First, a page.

You'll just have to adjust the Peak Reduction to make sure your Gain Reduction is around the 4 - 6dB mark on the meter.
If everything above is confusing, simply just bring up your standard Compressor and pick a vocal preset.
This is better than having no Compression at all.
Vocal Sibilance is a harsh high frequency that commonly occurs when consonant syllables (like S and T) are sang.
When compression is applied to vocals it can exaggerate this Sibilance and make the vocal quite harsh on the ears.
To combat this, I present to you, the De-Esser (shown right)
As the name suggests, it helps to reduce all of those "Ess" sounds.
Every vocal will have different characteristics so bring up a preset (or the default setting) and tweak it until it sounds good.
Remember to use it sparingly. Overuse will result in the vocalist sounding like they have a lisp.
5. Reverb (Aux)
You're probably wondering why it says "aux" in the heading. That's because most engineers put effects like Reverb and Delay on an Auxiliary channel, instead of on the vocal channel itself.
I'll touch on this in a future article. If you don't know how to do it, just put these effects on the vocal channel for now.
As we learned in Lesson 1, Reverb is a great tool for adding depth and character to a vocal but should be used sparingly.
If you're not using an Aux channel, you'll need to adjust the Wet/Dry settings on your reverb to make sure you're using a tasteful amount.
Somewhere between 5% - 30% Wetness is a good starting point but it will depend on the type of Reverb you're using and the desired sound.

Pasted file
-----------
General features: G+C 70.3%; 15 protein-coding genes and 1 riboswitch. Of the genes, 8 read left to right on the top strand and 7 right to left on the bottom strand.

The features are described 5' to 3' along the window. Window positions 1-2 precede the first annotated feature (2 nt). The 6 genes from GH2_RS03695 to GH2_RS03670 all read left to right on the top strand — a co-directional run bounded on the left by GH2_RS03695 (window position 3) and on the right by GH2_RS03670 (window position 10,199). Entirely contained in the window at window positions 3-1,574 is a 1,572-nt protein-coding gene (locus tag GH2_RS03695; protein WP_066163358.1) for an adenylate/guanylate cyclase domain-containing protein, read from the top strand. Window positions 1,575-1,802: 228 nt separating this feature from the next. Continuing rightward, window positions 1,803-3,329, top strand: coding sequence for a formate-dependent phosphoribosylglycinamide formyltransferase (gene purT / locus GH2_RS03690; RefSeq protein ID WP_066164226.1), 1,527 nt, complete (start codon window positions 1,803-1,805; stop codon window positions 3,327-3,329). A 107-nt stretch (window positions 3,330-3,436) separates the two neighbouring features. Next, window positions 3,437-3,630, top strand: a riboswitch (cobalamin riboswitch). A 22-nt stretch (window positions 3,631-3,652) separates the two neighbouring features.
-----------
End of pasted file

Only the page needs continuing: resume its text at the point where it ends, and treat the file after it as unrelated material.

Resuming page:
If you're producing something atmospheric then you may wish to soak it a bit more.
Remember that you can add EQ to your Reverb to take out the lower frequencies if your mix starts to get muddy.
If you're not sure what settings to run on your Reverb, all of the presets are great! Just try them out until you find something you like.
"Plate" and "Hall" Reverbs are usually great choices for Vocals.
I recommend Waves RVerb (pictured right) and Native Instruments RC48 if you can get your hands on them.
Otherwise you can make your DAW's standard Reverb sound great too!
Logic's Space Designer is an excellent choice as well and it comes with a built-in graphic EQ.
6. Delay (Aux)
The final plug-in in our vocal chain is Delay.
Delay is essentially echo (usually in sync with the beat of the song) which adds further depth and character to your Vocals.
Again, if you're not running it on an Aux channel then you'll need to adjust your Wet/Dry settings (or Output Mix).
As always, the amount used is subjective. Find a level that suits your song.
Keep in mind that overusing Delay will make your song sound chaotic and messy. Use it tastefully. Try 5% - 20% at first.
On the left is Logic's Stereo Delay, which is a very simple yet effective plug-in.
You'll find similar settings on most Delays.
My advice is just to play with the settings until you find a sound that you like. There's no right or wrong settings.
However, I always recommend using the Low Cut setting.
So there you have it - the starting point for all vocal chains.
Once you've mastered this then you can start stacking Compressors or go crazy by adding a myriad of other effects to your chain.
For now though, stick to this format. I use it for most of my projects and it works great!
Good luck and happy recording!
Email me your mixes, questions or feedback: firstname.lastname@example.org